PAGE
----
• Miscellaneous,  Parenting

    How to Enjoy the Santa Story Without Lying to your Child

    By presenting the “Santa Story” as fiction, you can still celebrate the fun traditions of the Christmas season while avoiding the downsides of deceiving your child. *This post was updated on 12/11/18 to include an FAQ section and some quotes from other parents. Every December, a few articles circulate with titles like, “How to Tell Your Kids the Truth About Santa Without Breaking Their Hearts.” They encourage parents to tell children they get to “become Santa” and thus “the Santa construct is not a lie that gets discovered, but an unfolding series of good deeds and Christmas spirit” (quote attributed to an anonymous Facebook post, which has been widely shared).…

  • Chronic Illness,  Invisible Illness,  Rheumatoid Arthritis

    My Invisible Illness Photo Shoot

    Introduction People often remark that those of us with invisible illnesses “don’t look sick.” However, we deal with substantial physical and emotional challenges. To shed light on the often hidden side of living with chronic illness, I completed an “Invisible Illness Photo Shoot” with dear friend and phenomenal photographer Jessica Keener Photography. Goals of the photo shoot 1. To illustrate that you cannot tell what someone is going through just by looking at them. I hope that these photos help people remember to “be kind, for everyone you meet is fighting a hard battle” (Ian MacLaren). 2. To help those who have similar invisible challenges not feel alone. I have benefited from…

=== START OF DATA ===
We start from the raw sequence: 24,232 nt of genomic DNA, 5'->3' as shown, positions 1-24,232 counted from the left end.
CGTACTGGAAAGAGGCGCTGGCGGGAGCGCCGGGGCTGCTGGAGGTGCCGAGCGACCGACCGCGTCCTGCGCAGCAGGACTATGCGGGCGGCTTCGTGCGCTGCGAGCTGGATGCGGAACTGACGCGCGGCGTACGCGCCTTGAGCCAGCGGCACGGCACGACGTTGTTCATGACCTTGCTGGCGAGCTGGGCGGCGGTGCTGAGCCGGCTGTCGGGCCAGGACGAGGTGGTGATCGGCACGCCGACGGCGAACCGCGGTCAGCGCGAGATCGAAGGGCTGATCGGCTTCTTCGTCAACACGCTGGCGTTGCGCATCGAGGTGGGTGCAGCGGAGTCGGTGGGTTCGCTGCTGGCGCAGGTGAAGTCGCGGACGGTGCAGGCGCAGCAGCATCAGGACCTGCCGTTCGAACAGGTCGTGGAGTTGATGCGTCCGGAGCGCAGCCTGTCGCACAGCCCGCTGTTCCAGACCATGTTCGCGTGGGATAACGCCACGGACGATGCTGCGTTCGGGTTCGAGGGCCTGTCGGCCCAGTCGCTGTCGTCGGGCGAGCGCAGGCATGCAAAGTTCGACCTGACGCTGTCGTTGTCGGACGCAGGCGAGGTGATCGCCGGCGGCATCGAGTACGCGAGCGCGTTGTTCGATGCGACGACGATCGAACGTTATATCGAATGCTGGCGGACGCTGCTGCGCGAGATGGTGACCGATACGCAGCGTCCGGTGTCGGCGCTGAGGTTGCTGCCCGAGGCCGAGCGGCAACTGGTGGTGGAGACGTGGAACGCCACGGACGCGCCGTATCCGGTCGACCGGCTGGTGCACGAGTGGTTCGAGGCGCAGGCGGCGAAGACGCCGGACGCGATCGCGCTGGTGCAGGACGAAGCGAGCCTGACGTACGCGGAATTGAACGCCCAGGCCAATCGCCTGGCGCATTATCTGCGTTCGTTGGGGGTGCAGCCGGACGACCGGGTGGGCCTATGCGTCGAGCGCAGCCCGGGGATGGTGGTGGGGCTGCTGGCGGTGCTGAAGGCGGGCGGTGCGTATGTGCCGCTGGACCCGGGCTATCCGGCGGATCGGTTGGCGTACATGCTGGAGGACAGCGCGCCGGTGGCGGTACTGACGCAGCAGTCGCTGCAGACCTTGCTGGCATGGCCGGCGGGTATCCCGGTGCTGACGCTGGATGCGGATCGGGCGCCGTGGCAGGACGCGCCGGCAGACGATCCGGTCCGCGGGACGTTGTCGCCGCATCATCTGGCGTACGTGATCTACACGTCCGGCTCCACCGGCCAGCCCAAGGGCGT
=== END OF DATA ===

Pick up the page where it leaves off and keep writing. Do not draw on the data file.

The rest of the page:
• Chronic Illness,  Invisible Illness,  Rheumatoid Arthritis

    To my Chronic Illness Medical Team…

    Note: This was originally written as guest blog post for CreakyJoints, a patient advocacy and education site that focuses on arthritis and related conditions.  There is no finish line. You won’t walk out of the operating room in a moment of triumph saying, “We got it! She’s better now.” The dramatic moments in our relationship are so quiet they would never make it into a medical drama, yet they engulf the room in a searing way that I know we both feel. You are the unsung heroes of the medical profession: providers who care for patients like me who have chronic, complex, invisible illnesses. Your daily grind is likely a…

  • Autism,  Developmental disabilities,  Occupational Therapy

    Strategies for Neurotypical People to Develop Empathy for Autistic People